Sometimes, even simple things can make a big difference. An Elsevier project designed to reassess reviewer and revision times is large-scale, involving 1,100 journals. Yet we are focused on one small aspect: optimizing the deadlines we give authors and reviewers.
The idea was born at Cell Press, where we decided to look at what would happen if a journal set its review deadline a few days earlier. Results were encouraging: reviews did indeed come in earlier, and there was no difference in reviewer response rates. Meredith Adinolfi, Production Director at Cell Press said:
"What excited me most about this project was seeing how a small change could make a big difference."
Recently, via a controlled experiment on the Journal of Public Economics, we also received confirmation from the scientific community that shorter review deadlines can work. You can find out more in the article How small changes can influence reviewer behavior in this issue.
Building on the lessons learnt at Cell Press, we made an inventory of deadlines across all of our titles. Some journals did not mention any. We also found titles where contributions were routinely received well before the stated deadline. And then there were journals that were still using timeframes from the days when manuscripts were physically sent around the world and back, with deadlines extending up to a year! For journals publishing on arctic geology in the 1980s, this may well have been understandable, but with today's instant communication, a new policy was due.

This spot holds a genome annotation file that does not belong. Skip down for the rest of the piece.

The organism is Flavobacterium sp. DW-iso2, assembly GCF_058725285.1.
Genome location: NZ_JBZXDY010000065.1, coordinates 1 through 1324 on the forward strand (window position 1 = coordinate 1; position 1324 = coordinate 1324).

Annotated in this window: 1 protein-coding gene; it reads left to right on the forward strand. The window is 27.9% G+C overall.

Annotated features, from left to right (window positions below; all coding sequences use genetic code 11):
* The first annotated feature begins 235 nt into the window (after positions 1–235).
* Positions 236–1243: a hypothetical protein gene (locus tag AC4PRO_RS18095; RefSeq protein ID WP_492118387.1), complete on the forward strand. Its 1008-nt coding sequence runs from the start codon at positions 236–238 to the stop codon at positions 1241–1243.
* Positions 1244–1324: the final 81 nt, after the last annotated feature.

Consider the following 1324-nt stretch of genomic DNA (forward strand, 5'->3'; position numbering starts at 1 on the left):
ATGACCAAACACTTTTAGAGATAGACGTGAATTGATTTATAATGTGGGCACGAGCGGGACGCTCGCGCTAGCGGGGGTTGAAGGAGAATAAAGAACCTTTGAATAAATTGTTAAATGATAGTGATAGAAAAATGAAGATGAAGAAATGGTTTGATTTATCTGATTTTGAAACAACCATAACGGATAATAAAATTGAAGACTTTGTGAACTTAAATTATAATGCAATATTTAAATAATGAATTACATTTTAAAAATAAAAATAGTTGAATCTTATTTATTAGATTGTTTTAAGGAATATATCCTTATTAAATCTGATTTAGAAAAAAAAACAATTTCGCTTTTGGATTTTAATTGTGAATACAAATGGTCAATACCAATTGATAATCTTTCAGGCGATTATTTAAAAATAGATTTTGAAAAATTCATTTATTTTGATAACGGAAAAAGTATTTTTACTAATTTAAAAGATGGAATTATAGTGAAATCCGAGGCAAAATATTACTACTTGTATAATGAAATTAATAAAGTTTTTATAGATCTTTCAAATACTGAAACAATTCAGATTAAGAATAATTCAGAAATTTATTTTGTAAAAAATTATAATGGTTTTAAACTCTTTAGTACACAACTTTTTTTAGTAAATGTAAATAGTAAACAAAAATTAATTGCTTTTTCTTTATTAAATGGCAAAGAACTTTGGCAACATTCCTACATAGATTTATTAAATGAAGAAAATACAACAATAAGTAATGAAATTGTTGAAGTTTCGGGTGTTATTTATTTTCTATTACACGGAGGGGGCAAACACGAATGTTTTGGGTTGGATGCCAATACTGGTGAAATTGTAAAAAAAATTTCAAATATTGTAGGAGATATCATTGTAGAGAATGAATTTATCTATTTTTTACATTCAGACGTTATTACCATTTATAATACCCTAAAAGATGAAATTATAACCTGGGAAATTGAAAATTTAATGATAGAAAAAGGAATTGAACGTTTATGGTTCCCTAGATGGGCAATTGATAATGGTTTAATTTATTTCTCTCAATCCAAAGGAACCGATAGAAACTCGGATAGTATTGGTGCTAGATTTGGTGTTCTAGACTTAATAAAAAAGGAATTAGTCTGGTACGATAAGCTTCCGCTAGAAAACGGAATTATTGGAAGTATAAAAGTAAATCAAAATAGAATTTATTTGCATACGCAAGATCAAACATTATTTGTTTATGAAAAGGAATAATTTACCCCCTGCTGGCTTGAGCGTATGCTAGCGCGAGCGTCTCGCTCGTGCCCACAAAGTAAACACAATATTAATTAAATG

Whereas speed has always been important, that importance is increasing in today's publishing environment. In the past, even if an article was ready, it may still have had to wait for backlogs to clear and issues to be complete. Today, we aim to publish articles online as quickly as possible after they are accepted. So a day saved in peer review, means a day quicker online!
So, how did we set our new deadlines? Our first principle was not to disrupt existing practices. Some fields are slower than others, and usually there is a good reason for this. Other journals are already very fast, and there is little gain in asking contributors to submit within 4 days instead of the existing 5. So we looked at actual reviewing and author revision times, and at stated deadlines, and we used these as a starting point. The biggest gains were to be found in author revision times, where articles can sometimes linger for months. We then came up with proposed new deadlines, and consulted with the editors. As a result, new reviewer and revision deadlines were implemented at the beginning of the year for around 600 titles.
It's still early days, so we do not yet know what the results will be. We are keeping a close eye on measurable items, such as response rates, compliance, and submission-to-acceptance times. But qualitative feedback is equally important. Ultimately, we hope that this initiative will speed up the publication process, while keeping all participants satisfied.
Arnout Jacobs has been in academic publishing since 1997 and joined Elsevier in 2003. Starting as a desk editor, he moved on to manage a portfolio of neuropsychology journals, working closely with the academic community to keep the journals relevant and author-friendly. In 2005, he moved to China to establish a large editorial office that helps editors, e.g. with commissioning special issues. In 2008, he took on a business development role, working with customers from India to Japan. He is currently Director, Publishing Services in charge of the team that implements journal innovations on ScienceDirect and in the editorial system.